Happy New Year! The blogosphere celebrated with news about Anjelica Huston’s new ‘Glee’-type TV show, an interview with a giant of midwifery, and some thoughts funny and serious on New Years’ resolutions.

  •  “You Say You Want A Resolution,” Dominique Browning sings at Slow Love Life (to the tune of the Beatles), as she reflects  at the Asian Art Museum about the plans we make or don’t at this time of year. “How many of us have beliefs that are so core to our lives that we would live with them chiseled in stone, in perpetuity, for all to see? ” she asks, while looking at some dazzling funeral monuments in gold. “Here’s my question to all of you: What saying would you chisel into the very stones of your palace? (And yes, no matter their size, our homes are our palaces.) I have trouble enough thinking what I would put on my tombstone, much less the walls of my home….” Click over to see those monuments, and for more of Browning’s smart poetic musings.
  • Our Roz Warren adds that what we often really want is to make resolutions for other people. At the Humor Times, her Resolutions for You in 2012 include “Oprah: Either marry Stedman in 2012 or cut him loose” and to “Children who have grown up and are no longer living at home: Phone your mom. Tell her you love her. Even if you don’t.” The rest are equally on target. And funny.
  • This week’s Feministing Five interviews Ina May Gaskin, author of Birth Matters  and often hailed as the founder of modern, medically safe midwifery. Among the wide-ranging questions posed by Feministing’s Anna is “Who is your favorite fictional heroine, and who are your heroines in real life?” Gaskin answers that “Katarina Schrader was a Dutch 17th-century midwife who attended more than 3,000 births before C-sections were done and had a lower maternal death rate than the U.S. did in 1936. This is amazing. There’s a complication and it’s pretty prevalent in the U.S. because it’s related to how high the C-section rate is.” Click over for explanation, and more about Gaskin, who recently received the Right Livelihood Award (also known as the ‘Alternative Nobel Prize’) for her work.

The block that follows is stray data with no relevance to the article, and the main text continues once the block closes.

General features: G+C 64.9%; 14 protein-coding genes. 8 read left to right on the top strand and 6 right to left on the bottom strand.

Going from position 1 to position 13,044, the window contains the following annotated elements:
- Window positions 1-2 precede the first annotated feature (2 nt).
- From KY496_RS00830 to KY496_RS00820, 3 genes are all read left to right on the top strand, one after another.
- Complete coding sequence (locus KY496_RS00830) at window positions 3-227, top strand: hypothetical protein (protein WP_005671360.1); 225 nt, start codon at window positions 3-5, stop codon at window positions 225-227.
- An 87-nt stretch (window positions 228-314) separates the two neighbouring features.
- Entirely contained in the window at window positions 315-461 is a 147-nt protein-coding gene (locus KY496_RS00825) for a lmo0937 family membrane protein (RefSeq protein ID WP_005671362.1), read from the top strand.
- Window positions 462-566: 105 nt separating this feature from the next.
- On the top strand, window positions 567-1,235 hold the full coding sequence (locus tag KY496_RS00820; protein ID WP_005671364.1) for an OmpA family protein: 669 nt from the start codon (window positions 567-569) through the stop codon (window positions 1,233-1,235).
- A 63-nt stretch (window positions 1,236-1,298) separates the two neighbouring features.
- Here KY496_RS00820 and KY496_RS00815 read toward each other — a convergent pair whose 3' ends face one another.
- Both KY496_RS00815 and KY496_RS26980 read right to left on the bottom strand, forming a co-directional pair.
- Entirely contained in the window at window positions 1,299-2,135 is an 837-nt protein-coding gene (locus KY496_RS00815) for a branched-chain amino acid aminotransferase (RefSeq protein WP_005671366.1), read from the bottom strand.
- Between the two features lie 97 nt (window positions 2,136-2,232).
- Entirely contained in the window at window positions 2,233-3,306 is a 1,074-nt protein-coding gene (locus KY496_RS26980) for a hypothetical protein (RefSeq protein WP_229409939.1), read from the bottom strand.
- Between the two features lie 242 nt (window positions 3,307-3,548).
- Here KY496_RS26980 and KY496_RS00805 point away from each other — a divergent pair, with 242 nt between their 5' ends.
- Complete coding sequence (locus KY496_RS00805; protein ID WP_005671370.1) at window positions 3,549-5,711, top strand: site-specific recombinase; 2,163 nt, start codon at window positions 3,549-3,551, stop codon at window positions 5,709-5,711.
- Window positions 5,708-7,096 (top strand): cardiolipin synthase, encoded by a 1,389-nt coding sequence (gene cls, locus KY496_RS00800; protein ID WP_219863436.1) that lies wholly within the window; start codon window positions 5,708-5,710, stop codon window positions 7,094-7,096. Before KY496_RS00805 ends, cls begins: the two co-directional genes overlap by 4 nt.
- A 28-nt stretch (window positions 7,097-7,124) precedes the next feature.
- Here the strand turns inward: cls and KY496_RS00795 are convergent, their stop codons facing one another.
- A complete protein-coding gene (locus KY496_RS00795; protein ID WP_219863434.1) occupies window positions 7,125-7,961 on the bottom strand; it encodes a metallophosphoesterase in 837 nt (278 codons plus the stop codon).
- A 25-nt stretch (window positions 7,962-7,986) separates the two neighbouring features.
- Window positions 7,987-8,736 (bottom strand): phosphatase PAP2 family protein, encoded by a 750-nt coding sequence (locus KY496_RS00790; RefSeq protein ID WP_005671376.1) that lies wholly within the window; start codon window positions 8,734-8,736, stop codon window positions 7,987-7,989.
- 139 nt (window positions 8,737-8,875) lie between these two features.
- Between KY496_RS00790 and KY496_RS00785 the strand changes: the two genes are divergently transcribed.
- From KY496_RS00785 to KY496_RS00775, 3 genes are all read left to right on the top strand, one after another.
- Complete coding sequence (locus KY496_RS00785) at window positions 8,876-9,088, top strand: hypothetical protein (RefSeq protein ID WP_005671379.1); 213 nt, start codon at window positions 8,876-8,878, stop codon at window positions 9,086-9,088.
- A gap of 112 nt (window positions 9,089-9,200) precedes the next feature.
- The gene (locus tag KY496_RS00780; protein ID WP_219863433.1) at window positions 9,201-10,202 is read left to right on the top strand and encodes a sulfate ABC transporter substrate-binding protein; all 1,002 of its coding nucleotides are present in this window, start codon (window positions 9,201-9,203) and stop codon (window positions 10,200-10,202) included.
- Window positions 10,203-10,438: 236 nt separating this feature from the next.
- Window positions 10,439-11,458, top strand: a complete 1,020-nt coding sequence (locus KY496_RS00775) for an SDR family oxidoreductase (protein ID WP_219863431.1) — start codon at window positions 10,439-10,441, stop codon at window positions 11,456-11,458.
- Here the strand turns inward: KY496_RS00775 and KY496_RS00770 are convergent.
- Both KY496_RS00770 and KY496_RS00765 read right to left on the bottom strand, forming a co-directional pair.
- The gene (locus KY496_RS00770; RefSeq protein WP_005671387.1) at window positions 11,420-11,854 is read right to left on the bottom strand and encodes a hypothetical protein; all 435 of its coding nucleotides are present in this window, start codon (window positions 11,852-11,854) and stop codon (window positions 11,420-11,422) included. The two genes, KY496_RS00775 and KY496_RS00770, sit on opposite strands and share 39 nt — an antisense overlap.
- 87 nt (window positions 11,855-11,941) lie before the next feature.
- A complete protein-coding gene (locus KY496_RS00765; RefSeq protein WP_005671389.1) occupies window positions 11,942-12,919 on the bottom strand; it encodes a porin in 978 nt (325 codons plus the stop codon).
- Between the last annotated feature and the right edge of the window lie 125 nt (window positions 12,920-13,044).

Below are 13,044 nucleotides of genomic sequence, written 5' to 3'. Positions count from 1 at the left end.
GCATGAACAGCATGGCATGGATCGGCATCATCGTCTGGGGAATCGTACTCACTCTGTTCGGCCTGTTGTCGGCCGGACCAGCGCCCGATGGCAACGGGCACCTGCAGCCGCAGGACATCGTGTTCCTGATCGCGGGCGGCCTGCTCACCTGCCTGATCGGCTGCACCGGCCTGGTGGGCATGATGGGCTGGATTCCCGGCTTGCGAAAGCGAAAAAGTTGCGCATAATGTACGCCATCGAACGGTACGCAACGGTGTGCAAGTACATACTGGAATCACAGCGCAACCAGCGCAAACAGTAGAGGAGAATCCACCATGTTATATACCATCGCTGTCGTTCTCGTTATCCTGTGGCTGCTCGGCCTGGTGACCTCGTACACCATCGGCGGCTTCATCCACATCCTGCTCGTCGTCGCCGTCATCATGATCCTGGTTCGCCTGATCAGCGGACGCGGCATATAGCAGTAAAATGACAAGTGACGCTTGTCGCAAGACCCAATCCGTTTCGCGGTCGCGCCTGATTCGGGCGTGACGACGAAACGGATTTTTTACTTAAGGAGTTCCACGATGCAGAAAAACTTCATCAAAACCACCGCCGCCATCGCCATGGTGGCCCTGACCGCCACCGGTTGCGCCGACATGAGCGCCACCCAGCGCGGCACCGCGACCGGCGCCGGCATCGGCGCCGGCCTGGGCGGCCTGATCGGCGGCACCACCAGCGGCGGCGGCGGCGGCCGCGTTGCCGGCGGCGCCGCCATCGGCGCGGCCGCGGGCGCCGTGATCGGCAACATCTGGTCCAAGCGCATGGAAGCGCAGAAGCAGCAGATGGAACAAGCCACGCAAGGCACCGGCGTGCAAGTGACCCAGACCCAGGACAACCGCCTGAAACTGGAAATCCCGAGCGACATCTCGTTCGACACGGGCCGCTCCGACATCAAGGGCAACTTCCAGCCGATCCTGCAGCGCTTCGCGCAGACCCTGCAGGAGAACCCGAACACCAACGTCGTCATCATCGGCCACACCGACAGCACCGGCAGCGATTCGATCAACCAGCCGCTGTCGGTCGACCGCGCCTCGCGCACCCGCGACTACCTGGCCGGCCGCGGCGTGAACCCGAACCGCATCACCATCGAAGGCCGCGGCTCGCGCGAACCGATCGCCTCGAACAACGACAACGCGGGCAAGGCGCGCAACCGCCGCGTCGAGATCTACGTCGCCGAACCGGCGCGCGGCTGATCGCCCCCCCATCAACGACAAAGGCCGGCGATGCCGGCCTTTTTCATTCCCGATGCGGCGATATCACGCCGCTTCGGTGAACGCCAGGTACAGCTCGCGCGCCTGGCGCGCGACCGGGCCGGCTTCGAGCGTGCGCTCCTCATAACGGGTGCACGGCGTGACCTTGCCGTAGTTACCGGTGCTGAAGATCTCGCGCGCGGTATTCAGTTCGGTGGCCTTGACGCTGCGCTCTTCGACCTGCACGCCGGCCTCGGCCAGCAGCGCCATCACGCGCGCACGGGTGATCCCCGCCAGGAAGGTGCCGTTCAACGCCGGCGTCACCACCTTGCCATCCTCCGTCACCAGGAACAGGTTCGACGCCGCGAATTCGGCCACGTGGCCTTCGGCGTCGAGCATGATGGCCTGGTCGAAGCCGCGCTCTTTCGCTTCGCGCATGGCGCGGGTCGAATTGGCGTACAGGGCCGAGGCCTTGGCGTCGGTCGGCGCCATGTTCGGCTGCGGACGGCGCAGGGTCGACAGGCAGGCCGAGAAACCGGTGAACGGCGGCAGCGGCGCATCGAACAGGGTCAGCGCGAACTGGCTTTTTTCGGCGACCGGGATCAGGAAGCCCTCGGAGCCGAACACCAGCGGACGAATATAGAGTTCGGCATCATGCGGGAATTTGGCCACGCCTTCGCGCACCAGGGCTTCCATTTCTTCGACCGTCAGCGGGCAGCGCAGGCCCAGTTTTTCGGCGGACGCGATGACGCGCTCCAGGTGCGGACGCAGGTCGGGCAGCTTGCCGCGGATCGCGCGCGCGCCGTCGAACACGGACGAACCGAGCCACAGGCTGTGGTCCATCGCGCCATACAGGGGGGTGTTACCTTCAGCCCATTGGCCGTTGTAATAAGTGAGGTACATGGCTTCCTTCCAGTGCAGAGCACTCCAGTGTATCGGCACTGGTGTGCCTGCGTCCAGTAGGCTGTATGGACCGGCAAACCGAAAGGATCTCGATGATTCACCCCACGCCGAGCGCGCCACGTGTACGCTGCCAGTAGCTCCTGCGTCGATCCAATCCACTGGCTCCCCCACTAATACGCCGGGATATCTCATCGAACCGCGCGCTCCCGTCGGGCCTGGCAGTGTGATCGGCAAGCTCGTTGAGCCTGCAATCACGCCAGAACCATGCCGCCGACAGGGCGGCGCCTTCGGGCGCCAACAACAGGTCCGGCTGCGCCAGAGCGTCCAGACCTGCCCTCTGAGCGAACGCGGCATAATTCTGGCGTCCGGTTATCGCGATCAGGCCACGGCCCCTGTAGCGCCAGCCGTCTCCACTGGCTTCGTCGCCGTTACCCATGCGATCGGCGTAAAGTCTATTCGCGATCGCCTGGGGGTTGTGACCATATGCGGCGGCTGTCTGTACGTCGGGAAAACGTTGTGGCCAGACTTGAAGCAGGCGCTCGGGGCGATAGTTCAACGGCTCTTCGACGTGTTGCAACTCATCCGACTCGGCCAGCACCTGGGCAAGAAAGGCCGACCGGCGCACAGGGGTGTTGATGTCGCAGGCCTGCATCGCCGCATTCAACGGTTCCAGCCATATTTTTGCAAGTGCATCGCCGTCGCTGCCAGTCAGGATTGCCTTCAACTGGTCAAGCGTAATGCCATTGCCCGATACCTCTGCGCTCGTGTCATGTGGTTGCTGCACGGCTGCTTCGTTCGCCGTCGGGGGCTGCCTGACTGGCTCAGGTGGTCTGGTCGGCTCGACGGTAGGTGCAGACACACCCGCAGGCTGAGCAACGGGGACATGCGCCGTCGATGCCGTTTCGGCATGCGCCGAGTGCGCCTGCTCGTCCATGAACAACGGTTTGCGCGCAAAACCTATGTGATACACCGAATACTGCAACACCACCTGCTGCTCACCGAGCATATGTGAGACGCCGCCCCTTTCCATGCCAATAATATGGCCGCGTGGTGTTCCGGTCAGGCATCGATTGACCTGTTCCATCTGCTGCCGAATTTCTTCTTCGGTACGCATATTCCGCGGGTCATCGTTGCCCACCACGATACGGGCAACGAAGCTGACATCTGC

• January also brings a set of brand-new TV shows, and even those of us who watch less are noticing some familiar names, such as Ashley Judd as  a CIA agent searching for her lost son in ABC’s new crime drama Missing. But we’re expecting even more from something we first heard about from Anjelica Huston in October: NBC’s Smash, an onstage-musical show featuring Huston and Debra Messing. New York ran a full-length feature on the show, asking wistfully: “Can Broadway Save NBC?”  Sarah Hughes, at the Guardian UK’s TV blog, is especially jazzed.”So, it’s A Chorus Line crossed with Glee? Not really. Instead, this enjoyable drama, produced by Steven Spielberg and featuring a script from Pulitzer Prize winner Theresa Rebeck and a book by Marc Shaiman and Scott Wittman (Hairspray), should attract fans of grown-up entertainment and Broadway babies alike.”  If they can pull this off, we bet Jane Lynch will be jealous.

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